We have reviewed your December 18, 2013 response. However, your response is inadequate because it does not provide any BPRs for the products you manufactured for our review.
3. You failed to collect and hold reserve samples of each lot of packaged and labeled dietary supplements that you distribute, as required by 21 CFR 111.83(a). Specifically, you stated to our investigator that you do not collect and hold reserve samples because they have a shelf life of two years.
We have reviewed your December 18, 2013 response. Your response indicated you collected reserve samples from all production runs past October 21, 2013. We will verify the adequacy of this correction during any future inspection.
4. You failed to establish the following specifications required by 21 CFR 111.70:
• An identity specification for each component that you use in the manufacture of a dietary supplement [21 CFR 111.70(b)(1));
• Component specifications, for each component that you use in the manufacture of a dietary supplement, that are necessary to ensure that specifications for the purity, strength and composition of dietary supplements manufactured using the components are met [21 CFR 111.70(b)(2)];
• Limits, for each component that you use in the manufacture of a dietary supplement, on those types of contamination that may adulterate or may lead to adulteration of the finished batch of the dietary supplements to ensure quality of the dietary supplements [21 CFR 111.70(b)(3)];
• Label and packaging specifications for your dietary supplement [21 CFR 111.70(d)];
• Product specifications for the identity, purity, strength, and composition of the finished batch of the dietary supplement, and for limits on those types of contamination that may adulterate, or that may lead to adulteration of, the finished batch of the dietary supplement to ensure the quality of the dietary supplement [21 CFR 111.70(e)];
• Specifications for the packaging and labeling of the finished packaged and labeled dietary supplements, including specifications that ensure that you used the specified packaging and that you applied the specified label [21 CFR 111.70(g)].
We have reviewed your December 18, 2013 response. However, your response is inadequate because it does not address any of these specifications or provide documentation in support of establishing them.
5. You failed to make and keep adequate documentation of any calibration of instruments you use in manufacturing your dietary supplements, as required by 21 CFR 111.35(b)(3). The Agency's inspection of your facility revealed that you do not have calibration records for your temperature measuring devices (e.g., thermometers, infrared thermometer gun) or other instruments used in the production of your dietary supplements. Among other requirements, your documentation must identify the instrument or control calibrated; provide the date of calibration; identify the reference standard used; identify the calibration method used, including appropriate limits for accuracy and precision; and provide the calibration reading or readings found [21 CFR 111.35(b)(3)(i)-(v)].
We have reviewed your December 18, 2013 response. Your response is in adequate because you did not provide documentation in support of meeting this requirement for our review. Although you stated that "(b)(4) will be installed within (b)(4) to provide real time written documentation of the pasteurization temperature," written documentation must include all of the information set forth in 21 CFR 111.35(b)(3). The adequacy of any correction will be verified during any future inspection.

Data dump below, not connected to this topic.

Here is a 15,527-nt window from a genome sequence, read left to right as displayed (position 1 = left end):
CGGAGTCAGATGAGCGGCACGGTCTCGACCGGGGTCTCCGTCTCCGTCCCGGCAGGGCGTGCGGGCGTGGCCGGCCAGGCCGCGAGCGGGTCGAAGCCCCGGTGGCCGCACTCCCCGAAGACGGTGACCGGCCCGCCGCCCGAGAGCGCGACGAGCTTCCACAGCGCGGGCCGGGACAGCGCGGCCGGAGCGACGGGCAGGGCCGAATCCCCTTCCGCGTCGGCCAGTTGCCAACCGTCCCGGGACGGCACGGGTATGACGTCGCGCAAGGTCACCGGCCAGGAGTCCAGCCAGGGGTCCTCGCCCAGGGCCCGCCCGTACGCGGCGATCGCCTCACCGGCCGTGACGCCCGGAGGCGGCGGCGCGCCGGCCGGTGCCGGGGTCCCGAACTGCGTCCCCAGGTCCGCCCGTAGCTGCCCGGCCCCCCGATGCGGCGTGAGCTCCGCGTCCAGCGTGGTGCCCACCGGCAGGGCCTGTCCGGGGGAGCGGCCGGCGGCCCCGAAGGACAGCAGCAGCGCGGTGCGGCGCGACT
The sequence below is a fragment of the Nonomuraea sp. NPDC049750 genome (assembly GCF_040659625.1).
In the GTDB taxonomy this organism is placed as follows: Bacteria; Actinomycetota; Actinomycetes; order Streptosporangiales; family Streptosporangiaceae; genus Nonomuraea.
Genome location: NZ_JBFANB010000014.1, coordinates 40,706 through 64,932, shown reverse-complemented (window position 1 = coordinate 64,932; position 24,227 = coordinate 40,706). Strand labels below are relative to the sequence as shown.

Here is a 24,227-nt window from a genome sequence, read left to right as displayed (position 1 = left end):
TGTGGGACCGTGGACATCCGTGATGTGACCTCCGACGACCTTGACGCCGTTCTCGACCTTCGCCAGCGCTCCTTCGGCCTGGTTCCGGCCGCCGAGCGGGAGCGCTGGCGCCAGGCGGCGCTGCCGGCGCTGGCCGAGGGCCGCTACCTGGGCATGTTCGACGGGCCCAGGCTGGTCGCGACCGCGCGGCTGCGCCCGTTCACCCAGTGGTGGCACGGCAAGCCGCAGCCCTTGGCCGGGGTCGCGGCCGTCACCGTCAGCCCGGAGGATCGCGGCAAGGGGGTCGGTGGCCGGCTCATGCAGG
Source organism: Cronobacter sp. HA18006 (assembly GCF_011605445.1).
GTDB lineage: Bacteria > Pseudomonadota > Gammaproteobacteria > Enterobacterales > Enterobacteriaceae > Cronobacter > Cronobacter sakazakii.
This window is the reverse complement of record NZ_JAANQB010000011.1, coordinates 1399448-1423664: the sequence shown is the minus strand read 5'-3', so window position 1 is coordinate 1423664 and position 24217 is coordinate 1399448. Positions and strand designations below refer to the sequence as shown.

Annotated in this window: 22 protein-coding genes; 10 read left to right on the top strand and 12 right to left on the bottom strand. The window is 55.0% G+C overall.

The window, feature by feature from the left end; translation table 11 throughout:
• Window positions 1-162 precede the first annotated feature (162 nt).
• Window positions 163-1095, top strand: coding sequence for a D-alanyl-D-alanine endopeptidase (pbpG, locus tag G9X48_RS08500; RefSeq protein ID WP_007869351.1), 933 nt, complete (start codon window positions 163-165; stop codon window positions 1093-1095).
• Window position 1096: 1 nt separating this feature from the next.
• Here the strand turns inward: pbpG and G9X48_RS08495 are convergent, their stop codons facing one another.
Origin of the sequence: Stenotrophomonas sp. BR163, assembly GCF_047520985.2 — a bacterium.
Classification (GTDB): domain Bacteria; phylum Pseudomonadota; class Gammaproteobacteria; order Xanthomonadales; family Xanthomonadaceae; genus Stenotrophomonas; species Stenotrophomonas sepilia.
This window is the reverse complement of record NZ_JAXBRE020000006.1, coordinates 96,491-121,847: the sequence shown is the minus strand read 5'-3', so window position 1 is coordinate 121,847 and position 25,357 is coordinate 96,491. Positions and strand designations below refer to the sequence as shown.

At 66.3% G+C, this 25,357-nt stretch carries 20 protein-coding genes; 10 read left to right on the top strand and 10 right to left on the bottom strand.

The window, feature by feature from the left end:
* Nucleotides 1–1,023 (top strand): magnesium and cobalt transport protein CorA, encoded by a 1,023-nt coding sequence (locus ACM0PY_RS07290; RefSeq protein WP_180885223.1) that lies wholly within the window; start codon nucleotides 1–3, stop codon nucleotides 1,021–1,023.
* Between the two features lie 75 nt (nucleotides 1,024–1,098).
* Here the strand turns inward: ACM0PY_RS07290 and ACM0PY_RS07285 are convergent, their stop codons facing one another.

6. Your firm failed to establish written procedures to fulfill the requirements for reviewing and investigating product complaints as required by 21 CFR 111.553 and 111.560. Specifically, your product complaint procedures did not specify that a qualified person review and investigate any product compliant that involves a possible failure of a dietary supplement to meet any of its specifications, or any other requirement of 21 CFR Part 111 (see 21 CFR 111.560(a)). Your procedures also failed to specify that quality control personnel must review and approve decisions about whether to investigate a product complaint and review and approve the findings and follow-up action of any investigation performed (see 21 CFR 111.560(b)), and that the review and investigation of the product complaint must extend to all relevant batches and records (see 21 CFR 111.560(c).)
We have reviewed your December 18, 2013 response, including your SOP 008 entitled "Standard Operating Procedure - Consumer Complaints and/or Returns. "Your SOP 008 explains that a "consumer complaint or return log is maintained at each retail location and in the wholesale sales area." However, you must establish and maintain your own written procedures to ensure that product complaints are reviewed and investigated pursuant to the requirements set forth in 21 CFR 111.560.
7. You failed to establish and follow written procedures for handling returned dietary supplements in accordance with the requirements of 21 CFR 111 subpart N. Specifically, your written procedures do not address that you must identify and quarantine returned dietary supplements until quality control personnel conduct a material review and makes a deposition decision (see 21 CFR 111.510); when a returned dietary supplement may be salvaged (see 21 CFR 111.520), or when a returned dietary supplement must be destroyed or otherwise suitably disposed of (see 21 CFR 111.515).